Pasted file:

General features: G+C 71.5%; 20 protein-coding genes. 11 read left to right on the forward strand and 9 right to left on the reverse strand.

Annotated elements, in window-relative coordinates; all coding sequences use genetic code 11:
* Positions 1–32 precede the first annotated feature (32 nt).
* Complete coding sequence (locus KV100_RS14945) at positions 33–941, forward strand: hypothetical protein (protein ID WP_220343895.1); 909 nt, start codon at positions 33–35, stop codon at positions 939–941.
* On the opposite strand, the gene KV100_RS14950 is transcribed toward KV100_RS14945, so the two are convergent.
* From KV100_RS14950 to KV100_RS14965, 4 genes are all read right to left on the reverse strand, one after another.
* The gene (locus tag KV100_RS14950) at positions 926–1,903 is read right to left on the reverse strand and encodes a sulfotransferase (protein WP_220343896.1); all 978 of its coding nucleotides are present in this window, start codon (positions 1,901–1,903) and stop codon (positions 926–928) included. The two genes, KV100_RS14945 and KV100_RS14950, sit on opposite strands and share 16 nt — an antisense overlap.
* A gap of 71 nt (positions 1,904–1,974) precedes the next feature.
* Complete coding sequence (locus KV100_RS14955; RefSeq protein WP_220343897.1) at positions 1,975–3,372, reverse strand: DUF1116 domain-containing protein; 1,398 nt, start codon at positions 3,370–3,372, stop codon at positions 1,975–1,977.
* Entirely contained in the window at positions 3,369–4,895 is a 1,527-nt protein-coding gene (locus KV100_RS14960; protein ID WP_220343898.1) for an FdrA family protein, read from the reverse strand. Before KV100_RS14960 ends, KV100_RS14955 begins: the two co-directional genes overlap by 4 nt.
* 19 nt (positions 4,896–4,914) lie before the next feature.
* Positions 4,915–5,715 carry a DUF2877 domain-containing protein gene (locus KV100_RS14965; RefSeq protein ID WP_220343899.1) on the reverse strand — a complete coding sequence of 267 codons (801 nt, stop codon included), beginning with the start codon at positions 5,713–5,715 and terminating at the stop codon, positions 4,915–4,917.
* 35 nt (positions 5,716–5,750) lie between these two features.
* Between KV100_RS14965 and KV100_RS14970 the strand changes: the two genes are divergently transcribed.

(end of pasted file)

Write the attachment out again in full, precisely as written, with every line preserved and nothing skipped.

General features: G+C 71.5%; 20 protein-coding genes. 11 read left to right on the forward strand and 9 right to left on the reverse strand.

Annotated elements, in window-relative coordinates; all coding sequences use genetic code 11:
* Positions 1–32 precede the first annotated feature (32 nt).
* Complete coding sequence (locus KV100_RS14945) at positions 33–941, forward strand: hypothetical protein (protein ID WP_220343895.1); 909 nt, start codon at positions 33–35, stop codon at positions 939–941.
* On the opposite strand, the gene KV100_RS14950 is transcribed toward KV100_RS14945, so the two are convergent.
* From KV100_RS14950 to KV100_RS14965, 4 genes are all read right to left on the reverse strand, one after another.
* The gene (locus tag KV100_RS14950) at positions 926–1,903 is read right to left on the reverse strand and encodes a sulfotransferase (protein WP_220343896.1); all 978 of its coding nucleotides are present in this window, start codon (positions 1,901–1,903) and stop codon (positions 926–928) included. The two genes, KV100_RS14945 and KV100_RS14950, sit on opposite strands and share 16 nt — an antisense overlap.
* A gap of 71 nt (positions 1,904–1,974) precedes the next feature.
* Complete coding sequence (locus KV100_RS14955; RefSeq protein WP_220343897.1) at positions 1,975–3,372, reverse strand: DUF1116 domain-containing protein; 1,398 nt, start codon at positions 3,370–3,372, stop codon at positions 1,975–1,977.
* Entirely contained in the window at positions 3,369–4,895 is a 1,527-nt protein-coding gene (locus KV100_RS14960; protein ID WP_220343898.1) for an FdrA family protein, read from the reverse strand. Before KV100_RS14960 ends, KV100_RS14955 begins: the two co-directional genes overlap by 4 nt.
* 19 nt (positions 4,896–4,914) lie before the next feature.
* Positions 4,915–5,715 carry a DUF2877 domain-containing protein gene (locus KV100_RS14965; RefSeq protein ID WP_220343899.1) on the reverse strand — a complete coding sequence of 267 codons (801 nt, stop codon included), beginning with the start codon at positions 5,713–5,715 and terminating at the stop codon, positions 4,915–4,917.
* 35 nt (positions 5,716–5,750) lie between these two features.
* Between KV100_RS14965 and KV100_RS14970 the strand changes: the two genes are divergently transcribed.